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Re: Web Accessibility For Notetakers


From: Lucy Greco
Date: Nov 18, 2015 11:33AM

blind users are able to use all of the sites you mention there is no
reason to make these more simplified. what you reely should be asking
for is ways to learn how to use modern web apps. using devices lie a
braille note or braille sense are crutches. these devices were never meant
to be the way to access the INTERNET i get vary frustrated when blind
people say i can't use a web site with my 12 year old or more technology
my advice to a person wanting to by a note taker today is save your
money and pay for training on how to use a computer and mobile phone to do
your tasks and you will still have money left at the end to by things on
the INTERNET that your modern devices can access. i get vary upset when
students come to me saying i can't use a web site with my braille note.
when the web site is accessible if they were just using the write tech to
do so.
in the age of bring your own device we have a responsibility to be sure
the device we are bringing meets the base line for security and
access that every one else has to meet. If a blind person is useing a
device like a braille note to do things like enter there ssn or other
personal data its only a matter of time before that data is used against

On Wed, Nov 18, 2015 at 9:36 AM, Ella Yu < <EMAIL REMOVED> > wrote:

> Thank you for your insights, Simon.
> ----- Original Message -----
> From: Simon Evans < <EMAIL REMOVED>
> To: WebAIM Discussion List < <EMAIL REMOVED>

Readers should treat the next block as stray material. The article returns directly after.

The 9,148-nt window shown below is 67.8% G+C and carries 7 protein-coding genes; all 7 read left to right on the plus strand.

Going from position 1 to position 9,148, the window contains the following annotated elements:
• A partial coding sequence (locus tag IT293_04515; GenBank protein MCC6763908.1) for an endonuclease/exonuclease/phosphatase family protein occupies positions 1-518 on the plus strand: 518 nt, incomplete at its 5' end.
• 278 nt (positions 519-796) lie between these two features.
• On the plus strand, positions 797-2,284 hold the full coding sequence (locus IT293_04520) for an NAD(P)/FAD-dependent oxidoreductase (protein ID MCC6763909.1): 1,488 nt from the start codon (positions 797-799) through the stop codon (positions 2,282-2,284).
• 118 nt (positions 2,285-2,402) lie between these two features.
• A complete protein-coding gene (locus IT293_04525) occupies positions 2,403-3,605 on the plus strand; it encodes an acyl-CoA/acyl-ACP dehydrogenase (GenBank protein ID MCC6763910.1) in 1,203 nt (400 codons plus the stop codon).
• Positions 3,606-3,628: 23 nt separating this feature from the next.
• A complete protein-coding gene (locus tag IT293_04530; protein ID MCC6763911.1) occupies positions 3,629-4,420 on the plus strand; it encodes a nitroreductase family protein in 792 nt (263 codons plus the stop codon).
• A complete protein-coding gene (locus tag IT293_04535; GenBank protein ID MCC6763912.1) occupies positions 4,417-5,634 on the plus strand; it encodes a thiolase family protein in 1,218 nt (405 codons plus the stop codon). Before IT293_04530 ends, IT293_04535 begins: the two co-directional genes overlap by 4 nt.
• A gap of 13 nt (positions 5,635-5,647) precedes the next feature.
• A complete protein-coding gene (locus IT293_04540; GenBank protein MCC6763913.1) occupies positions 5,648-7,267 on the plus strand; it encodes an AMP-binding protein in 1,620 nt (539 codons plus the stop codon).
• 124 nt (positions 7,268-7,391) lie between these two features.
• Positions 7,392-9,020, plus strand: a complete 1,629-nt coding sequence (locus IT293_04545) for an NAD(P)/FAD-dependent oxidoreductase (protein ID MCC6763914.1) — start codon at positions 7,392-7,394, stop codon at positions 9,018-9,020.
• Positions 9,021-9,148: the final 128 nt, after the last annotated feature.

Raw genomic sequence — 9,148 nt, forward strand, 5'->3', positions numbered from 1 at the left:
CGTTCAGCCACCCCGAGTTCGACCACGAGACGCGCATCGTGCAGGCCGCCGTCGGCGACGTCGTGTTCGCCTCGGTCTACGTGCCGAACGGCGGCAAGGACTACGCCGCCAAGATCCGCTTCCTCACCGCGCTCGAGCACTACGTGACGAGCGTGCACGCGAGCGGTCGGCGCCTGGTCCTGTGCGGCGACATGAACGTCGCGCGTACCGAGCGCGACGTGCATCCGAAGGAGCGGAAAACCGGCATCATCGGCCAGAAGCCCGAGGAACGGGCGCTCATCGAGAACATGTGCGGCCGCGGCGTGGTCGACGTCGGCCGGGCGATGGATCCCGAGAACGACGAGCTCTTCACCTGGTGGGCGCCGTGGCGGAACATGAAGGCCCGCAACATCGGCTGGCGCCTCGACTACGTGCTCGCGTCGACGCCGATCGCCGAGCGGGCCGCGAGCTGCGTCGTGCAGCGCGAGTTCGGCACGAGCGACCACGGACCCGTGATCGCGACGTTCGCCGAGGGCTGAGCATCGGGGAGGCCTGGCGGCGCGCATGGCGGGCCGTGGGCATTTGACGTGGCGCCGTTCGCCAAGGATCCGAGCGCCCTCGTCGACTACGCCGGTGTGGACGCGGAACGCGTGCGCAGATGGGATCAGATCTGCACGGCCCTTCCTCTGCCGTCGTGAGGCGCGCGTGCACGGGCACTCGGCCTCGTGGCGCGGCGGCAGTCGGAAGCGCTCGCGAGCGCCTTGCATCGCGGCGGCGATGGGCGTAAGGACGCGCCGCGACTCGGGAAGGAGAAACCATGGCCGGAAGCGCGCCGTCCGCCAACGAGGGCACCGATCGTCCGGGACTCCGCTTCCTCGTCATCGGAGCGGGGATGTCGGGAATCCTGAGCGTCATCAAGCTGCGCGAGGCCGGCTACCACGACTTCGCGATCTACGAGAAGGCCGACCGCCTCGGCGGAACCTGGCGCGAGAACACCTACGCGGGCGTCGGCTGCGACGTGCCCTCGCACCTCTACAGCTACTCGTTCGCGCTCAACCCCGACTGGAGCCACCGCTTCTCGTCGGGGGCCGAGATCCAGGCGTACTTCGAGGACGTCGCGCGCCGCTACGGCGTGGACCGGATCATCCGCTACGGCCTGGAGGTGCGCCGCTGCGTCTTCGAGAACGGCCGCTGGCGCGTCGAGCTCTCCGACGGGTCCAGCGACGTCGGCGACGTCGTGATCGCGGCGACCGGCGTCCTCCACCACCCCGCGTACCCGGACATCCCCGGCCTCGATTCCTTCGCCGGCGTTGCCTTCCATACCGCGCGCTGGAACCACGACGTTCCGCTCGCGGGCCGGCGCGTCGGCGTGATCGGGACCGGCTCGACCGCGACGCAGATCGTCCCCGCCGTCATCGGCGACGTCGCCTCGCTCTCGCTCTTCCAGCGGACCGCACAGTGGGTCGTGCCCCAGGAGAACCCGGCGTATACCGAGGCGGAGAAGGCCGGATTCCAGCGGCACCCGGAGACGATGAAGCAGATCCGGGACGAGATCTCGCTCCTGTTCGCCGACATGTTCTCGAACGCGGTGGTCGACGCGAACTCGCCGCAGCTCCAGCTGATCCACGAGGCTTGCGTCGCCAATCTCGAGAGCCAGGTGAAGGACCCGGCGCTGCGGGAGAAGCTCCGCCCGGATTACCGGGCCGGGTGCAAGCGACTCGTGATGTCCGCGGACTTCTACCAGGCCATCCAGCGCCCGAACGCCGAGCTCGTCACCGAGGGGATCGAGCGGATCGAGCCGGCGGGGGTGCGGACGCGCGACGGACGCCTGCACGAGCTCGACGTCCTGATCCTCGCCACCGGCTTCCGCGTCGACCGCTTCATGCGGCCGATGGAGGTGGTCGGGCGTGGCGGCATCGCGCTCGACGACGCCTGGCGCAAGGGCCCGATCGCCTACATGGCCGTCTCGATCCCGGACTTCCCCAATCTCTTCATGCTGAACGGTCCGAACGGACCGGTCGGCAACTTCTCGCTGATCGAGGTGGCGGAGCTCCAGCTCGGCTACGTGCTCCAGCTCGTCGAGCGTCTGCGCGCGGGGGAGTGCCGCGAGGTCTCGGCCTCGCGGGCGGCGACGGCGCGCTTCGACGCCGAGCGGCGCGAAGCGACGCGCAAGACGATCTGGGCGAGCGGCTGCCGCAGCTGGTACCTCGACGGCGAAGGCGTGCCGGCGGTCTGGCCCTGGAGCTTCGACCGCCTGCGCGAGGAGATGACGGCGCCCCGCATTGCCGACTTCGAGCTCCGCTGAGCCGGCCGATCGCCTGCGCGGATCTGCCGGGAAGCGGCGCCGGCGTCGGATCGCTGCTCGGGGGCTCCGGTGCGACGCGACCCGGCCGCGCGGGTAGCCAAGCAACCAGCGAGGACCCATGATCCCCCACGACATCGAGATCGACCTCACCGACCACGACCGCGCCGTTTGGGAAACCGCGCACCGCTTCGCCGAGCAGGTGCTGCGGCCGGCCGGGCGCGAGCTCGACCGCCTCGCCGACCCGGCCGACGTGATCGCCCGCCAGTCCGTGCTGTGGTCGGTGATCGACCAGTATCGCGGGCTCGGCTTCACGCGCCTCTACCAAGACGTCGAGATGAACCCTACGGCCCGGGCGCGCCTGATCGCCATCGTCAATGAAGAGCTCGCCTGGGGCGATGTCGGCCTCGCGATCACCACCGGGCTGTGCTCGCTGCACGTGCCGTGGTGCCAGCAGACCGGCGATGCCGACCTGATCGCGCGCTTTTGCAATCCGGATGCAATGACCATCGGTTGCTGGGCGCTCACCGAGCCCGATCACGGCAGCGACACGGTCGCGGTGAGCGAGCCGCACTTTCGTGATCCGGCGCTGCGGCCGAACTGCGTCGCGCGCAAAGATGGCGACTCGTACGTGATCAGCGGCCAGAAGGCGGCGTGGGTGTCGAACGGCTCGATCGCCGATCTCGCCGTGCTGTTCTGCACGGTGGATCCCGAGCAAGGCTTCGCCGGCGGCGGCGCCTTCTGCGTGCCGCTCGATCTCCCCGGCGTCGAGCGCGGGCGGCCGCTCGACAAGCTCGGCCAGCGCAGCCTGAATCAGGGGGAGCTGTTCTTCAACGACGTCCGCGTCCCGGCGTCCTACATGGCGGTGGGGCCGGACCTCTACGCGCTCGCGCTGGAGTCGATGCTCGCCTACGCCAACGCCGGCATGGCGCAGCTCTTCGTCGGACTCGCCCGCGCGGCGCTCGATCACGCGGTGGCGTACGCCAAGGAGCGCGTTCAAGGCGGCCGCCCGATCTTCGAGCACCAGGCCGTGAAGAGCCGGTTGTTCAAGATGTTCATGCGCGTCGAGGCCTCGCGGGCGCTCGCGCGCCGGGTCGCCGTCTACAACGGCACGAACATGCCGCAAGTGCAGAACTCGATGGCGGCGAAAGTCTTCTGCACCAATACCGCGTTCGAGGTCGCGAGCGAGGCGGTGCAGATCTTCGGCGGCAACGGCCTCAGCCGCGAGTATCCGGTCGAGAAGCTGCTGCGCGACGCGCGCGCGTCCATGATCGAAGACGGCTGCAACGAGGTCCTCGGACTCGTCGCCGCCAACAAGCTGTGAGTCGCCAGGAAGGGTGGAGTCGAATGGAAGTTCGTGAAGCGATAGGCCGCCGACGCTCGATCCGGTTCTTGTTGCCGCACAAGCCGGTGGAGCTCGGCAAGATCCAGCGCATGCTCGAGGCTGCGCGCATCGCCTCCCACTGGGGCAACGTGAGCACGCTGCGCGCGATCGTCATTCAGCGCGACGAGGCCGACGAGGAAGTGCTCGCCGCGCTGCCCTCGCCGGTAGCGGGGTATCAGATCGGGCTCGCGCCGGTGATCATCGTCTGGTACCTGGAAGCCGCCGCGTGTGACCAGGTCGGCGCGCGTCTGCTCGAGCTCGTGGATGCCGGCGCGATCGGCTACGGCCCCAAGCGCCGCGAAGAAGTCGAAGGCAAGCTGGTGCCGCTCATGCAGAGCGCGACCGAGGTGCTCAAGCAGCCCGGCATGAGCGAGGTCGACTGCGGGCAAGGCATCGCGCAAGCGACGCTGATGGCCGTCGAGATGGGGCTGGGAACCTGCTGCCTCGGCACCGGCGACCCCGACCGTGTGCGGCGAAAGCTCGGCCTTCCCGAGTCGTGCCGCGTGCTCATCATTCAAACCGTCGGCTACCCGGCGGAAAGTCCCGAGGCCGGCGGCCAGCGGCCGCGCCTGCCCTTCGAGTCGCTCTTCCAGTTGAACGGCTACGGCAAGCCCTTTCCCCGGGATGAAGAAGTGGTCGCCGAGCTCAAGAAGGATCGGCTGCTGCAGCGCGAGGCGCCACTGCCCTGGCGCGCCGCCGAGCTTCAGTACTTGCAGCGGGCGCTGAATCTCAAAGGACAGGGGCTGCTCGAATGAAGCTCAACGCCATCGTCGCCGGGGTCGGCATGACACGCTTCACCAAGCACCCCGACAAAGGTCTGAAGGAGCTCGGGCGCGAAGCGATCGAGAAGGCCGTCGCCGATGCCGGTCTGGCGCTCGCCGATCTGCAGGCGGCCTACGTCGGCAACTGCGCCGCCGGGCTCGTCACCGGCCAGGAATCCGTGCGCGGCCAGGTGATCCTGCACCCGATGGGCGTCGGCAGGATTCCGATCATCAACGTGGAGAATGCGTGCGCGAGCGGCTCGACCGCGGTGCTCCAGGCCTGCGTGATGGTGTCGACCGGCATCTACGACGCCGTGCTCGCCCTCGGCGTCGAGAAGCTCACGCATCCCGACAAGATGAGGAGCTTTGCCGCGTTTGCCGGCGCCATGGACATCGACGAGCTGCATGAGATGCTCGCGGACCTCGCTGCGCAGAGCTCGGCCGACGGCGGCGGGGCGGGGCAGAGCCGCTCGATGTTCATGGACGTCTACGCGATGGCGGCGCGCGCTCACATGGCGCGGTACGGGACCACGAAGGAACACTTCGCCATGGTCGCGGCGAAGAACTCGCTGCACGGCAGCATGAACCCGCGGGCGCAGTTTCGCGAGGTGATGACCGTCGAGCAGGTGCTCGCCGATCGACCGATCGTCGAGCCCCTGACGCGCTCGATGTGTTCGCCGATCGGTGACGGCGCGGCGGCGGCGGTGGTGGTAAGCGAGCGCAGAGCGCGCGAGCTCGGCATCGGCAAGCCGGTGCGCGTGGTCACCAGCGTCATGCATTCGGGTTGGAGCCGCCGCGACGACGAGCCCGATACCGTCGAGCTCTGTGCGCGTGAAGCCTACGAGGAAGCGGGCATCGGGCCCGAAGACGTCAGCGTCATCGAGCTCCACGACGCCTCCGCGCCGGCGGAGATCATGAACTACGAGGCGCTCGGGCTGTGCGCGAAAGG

> Date sent: Wed, 18 Nov 2015 17:19:09 +0000
> Subject: Re: [WebAIM] Web Accessibility For Notetakers
> Hi Ella,
> WinCE with only IE6 being so popular in disability contexts definitely
> gives this merit; its still supported/licensed until 2016/2018 too, so
> brand new BrailleNotes and several popular AAC/enviroment focused
> devices still ship with it. Even when newer hardware allows a move to
> later operating systems, the high cost of these devices will often mean
> a geological lifespan for earlier models.
> Accessibility was a good argument for maintaining limited 'IE6 support'
> on websites, but one that was drowned out by the huge weight of hate
> against it in general use and the focus on screenreaders and new
> Standards in accessibility circles. Since its official demise on
> desktops, most developers probably don't consider IE6 for an instant and
> awareness of specialist hardware is generally quite low.
> I'd guess if you raise the prominence of the use case, some influential
> bloggers/writers might pick up on it - it's quite an interesting,
> 'counter-cultural' issue and one that adversely effects thousands of
> people.
> Simon
> On 11/11/2015 1:28 AM, Ella Yu wrote:
> Hi all,
> I'm hoping this is acceptable for this list. I'm wondering if it is
> possible to make certain sites such as outlook, gmail, google services
> (play, groups and drive) and yahoo services more accessible for people
> who have old browsers and are unable to upgrade. I think these sites
> could be simplified and have the same essential features. What do you
> think?
> > > > > > > > >

Lucia Greco
Web Accessibility Evangelist
IST - Architecture, Platforms, and Integration
University of California, Berkeley
(510) 289-6008 skype: lucia1-greco
Follow me on twitter @accessaces